How to Stop the Counterfeit-Medicine Drugs Trade

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Martin Bureau / AFP / Getty Images

The next time you're tempted to buy Viagra, Lipitor or some other medication online, ponder this: there's a high likelihood that what you buy will be fake. The pill or vaccine may contain a much smaller dosage than stated, or it may lack any active ingredient whatsoever. Worst of all, it could be toxic. According to the World Health Organization (WHO), more than 50% of drugs sold online have either been falsified or altered in some way. And Internet sales are just the tip of a much bigger problem. Falsified medicines are especially prevalent in developing countries; the WHO estimates that up to 30% of drugs sold in parts of Africa, Asia and Latin America are fake, including ones used to fight diseases like malaria and tuberculosis.

The issue has long been a preoccupation of major pharmaceutical companies, which lose as much as $75 billion in business every year to counterfeit-drug makers, according to WHO estimates. In 2002, the industry set up a Washington-based agency called the Pharmaceutical Security Industry, run by Thomas Kubic, a former FBI deputy assistant director, to try to tackle the problem. And four years later, the WHO launched an international task force dedicated to the issue. But so far, such efforts have merely highlighted the growing trade. The Pharmaceutical Security Industry tracked more than 1,800 incidents of drug-counterfeiting around the world last year, 10 times the number when it first started monitoring seven years ago. Getting governments and law enforcers around the world to work more effectively to counter the problem has proved hard.

But that may be starting to change. On Monday, the Presidents of two African countries, Thomas Boni Yayi of Benin and Blaise Compaoré of Burkina Faso, will be among a cluster of international dignitaries and industry experts who will make an international call for action against counterfeit drugs in Cotonou, Benin. The initiative is the brainchild of Jacques Chirac, the former French President, who wants to make the Cotonou declaration the first step of a worldwide campaign aimed at raising awareness of the problem and persuading governments to impose tougher penalties and improve routine testing of medications. The larger goal is to establish an international convention on counterfeit drugs as early as next year. Marc Gentilini, a French medical professor and expert on tropical diseases who is advising Chirac, says the problem is urgent. The lack of clear international rules governing counterfeit medicines, he says, means that trafficking them is currently "less risky and more lucrative than trafficking narcotics."

Certainly, there's now an abundance of evidence of brazen criminal activity. More than 80 babies in Nigeria died earlier this year from teething medicine that contained the toxic coolant diethylene glycol. In July, authorities in Bangladesh seized supplies of a poisonous acetaminophen syrup that had killed 24 children. In Argentina, several women died in 2004 after receiving injections of a falsified iron-based medicine to treat anemia. And in 2006 more than 100 people in Panama died after taking medicines made with fake glycerin. Many times, the counterfeit drugs just don't work. This leads to a large number of preventable deaths, particularly in the developing world.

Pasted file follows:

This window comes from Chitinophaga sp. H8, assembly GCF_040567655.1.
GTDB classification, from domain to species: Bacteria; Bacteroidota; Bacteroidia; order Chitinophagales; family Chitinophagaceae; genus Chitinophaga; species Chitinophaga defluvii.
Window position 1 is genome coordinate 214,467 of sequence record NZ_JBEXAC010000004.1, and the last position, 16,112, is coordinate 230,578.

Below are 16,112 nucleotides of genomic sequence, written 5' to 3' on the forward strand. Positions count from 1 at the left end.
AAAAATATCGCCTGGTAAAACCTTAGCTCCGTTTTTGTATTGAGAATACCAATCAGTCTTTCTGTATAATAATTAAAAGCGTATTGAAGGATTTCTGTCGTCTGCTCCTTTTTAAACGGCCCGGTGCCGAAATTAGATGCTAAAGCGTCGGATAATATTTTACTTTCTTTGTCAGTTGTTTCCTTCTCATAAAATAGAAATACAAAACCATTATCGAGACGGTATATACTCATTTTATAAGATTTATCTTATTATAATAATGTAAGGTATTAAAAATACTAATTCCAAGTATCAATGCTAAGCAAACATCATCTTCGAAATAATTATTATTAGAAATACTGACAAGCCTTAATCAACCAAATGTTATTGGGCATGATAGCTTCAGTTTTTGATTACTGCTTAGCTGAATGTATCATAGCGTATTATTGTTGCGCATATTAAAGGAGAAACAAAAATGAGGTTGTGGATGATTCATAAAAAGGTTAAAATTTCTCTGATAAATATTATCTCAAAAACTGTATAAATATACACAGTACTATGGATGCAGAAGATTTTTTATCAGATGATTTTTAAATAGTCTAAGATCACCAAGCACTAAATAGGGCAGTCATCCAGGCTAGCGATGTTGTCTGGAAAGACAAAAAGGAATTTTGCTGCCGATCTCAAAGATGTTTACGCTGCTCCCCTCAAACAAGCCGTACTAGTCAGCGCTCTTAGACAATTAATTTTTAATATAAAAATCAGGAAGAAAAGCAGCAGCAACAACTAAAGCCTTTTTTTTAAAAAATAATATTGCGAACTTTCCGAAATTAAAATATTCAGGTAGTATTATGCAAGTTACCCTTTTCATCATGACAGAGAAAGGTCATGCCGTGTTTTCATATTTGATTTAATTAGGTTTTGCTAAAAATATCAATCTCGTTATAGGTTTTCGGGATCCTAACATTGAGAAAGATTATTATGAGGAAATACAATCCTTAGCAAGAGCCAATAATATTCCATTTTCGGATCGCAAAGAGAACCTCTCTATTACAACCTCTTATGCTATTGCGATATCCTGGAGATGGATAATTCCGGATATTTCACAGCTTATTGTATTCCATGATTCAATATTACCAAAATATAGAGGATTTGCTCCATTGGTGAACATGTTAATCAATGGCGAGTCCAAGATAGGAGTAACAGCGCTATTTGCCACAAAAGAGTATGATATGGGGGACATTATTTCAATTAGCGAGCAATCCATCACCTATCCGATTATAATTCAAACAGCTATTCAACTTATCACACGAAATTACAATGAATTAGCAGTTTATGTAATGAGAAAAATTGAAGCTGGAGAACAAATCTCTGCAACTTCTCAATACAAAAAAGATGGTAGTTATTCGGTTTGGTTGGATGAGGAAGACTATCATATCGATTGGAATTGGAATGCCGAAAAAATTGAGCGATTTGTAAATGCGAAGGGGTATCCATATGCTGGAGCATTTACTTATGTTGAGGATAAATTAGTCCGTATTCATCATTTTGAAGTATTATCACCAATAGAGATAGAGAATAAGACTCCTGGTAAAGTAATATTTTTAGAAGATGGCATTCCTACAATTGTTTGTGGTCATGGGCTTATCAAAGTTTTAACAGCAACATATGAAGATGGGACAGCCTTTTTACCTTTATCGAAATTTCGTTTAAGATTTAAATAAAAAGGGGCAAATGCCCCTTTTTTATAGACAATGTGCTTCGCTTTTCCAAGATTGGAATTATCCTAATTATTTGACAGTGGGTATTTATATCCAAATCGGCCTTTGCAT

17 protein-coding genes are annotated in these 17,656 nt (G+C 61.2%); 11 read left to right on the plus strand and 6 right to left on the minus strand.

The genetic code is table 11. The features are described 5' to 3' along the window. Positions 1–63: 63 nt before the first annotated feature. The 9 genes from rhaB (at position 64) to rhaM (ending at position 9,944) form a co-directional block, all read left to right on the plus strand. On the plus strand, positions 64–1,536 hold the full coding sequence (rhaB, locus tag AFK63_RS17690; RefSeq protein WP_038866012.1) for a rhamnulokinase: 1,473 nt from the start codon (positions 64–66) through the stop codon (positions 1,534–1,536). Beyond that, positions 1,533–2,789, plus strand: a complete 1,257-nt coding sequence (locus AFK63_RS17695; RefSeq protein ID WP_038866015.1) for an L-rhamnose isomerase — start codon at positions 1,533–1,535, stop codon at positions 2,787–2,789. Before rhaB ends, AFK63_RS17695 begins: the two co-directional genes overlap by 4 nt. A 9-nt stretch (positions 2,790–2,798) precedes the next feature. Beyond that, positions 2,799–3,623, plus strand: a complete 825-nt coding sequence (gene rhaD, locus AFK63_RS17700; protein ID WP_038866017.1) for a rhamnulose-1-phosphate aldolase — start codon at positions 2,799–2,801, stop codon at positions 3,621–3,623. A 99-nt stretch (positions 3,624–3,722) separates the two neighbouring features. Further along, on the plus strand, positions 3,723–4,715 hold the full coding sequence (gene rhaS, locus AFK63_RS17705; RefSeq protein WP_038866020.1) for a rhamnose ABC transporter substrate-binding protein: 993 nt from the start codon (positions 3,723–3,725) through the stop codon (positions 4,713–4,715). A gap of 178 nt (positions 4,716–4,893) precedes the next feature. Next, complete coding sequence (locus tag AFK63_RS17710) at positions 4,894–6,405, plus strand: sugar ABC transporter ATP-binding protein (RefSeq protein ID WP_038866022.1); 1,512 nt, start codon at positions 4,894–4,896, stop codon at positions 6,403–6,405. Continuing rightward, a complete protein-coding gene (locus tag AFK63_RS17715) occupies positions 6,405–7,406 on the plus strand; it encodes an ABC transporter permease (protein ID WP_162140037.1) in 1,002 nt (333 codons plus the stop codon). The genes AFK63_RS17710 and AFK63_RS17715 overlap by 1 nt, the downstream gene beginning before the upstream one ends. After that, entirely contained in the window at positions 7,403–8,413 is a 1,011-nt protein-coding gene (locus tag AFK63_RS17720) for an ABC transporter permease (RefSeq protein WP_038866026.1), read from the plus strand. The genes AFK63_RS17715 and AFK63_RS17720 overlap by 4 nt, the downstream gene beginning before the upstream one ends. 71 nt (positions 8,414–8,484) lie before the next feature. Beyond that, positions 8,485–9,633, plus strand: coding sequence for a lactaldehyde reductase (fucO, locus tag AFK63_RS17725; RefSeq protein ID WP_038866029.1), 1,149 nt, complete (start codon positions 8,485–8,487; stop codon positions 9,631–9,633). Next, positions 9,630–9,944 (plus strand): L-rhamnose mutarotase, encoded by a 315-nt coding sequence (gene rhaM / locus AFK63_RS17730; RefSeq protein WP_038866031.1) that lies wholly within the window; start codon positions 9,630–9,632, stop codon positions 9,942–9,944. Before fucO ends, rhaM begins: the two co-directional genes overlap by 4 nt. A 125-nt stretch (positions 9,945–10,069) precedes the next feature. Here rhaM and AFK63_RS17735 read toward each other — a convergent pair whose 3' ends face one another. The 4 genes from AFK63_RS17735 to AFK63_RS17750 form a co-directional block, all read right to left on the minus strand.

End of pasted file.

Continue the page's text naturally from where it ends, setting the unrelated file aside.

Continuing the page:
The problem is not limited to poor countries, however. When Pfizer recalled 120,000 packs of its cholesterol drug Lipitor in Britain in 2005 after it discovered a counterfeit version, it found that 60% of all the returned packs were fakes. Jacques Franquet, who heads security operations for the French drugmaker Sanofi Aventis, says his teams routinely find fake versions of about 15 of the company's drugs worldwide.

The major pharmaceutical companies have been at the forefront of the campaign to crack down on the problem. All have growing security divisions that track illegal medicine-trafficking and gather evidence to give to law-enforcement agencies to help them take action. Pfizer has also started experimenting with safer packaging. For example, all its Viagra blockbuster packs in the U.S. now have a radio-frequency-identification tag. Merck, meanwhile, is funding the distribution of minilabs to developing countries to improve detection of fake ingredients in drugs used to combat malaria, HIV and tuberculosis.

But experts say governments also need to step up enforcement of laws in order to effectively tackle the problem. The U.S. and Britain have special police units to deal with falsified medication, but most other countries lag behind, Franquet says. Kubic says that political efforts to fight the problem have flagged in recent years, mainly because countries like India and Brazil fear that the large amounts of generic drugs they produce legally may be mistakenly targeted in a global crackdown on fake-drug-trafficking.

The Chirac initiative is treading carefully at the start. Organizers make clear that the Cotonou declaration isn't aimed at generics. And they avoid using the word counterfeit since this term is often associated with intellectual-property issues and could lead some to believe that the initiative is aimed at protecting pharmaceutical companies' profits, not safeguarding public health. Franquet says it's important for public opinion to be mobilized against fake medicines, and he believes that given the sometimes tragic consequences, this should be easy to accomplish. "This is one of the rare areas where the public is on our side," he says.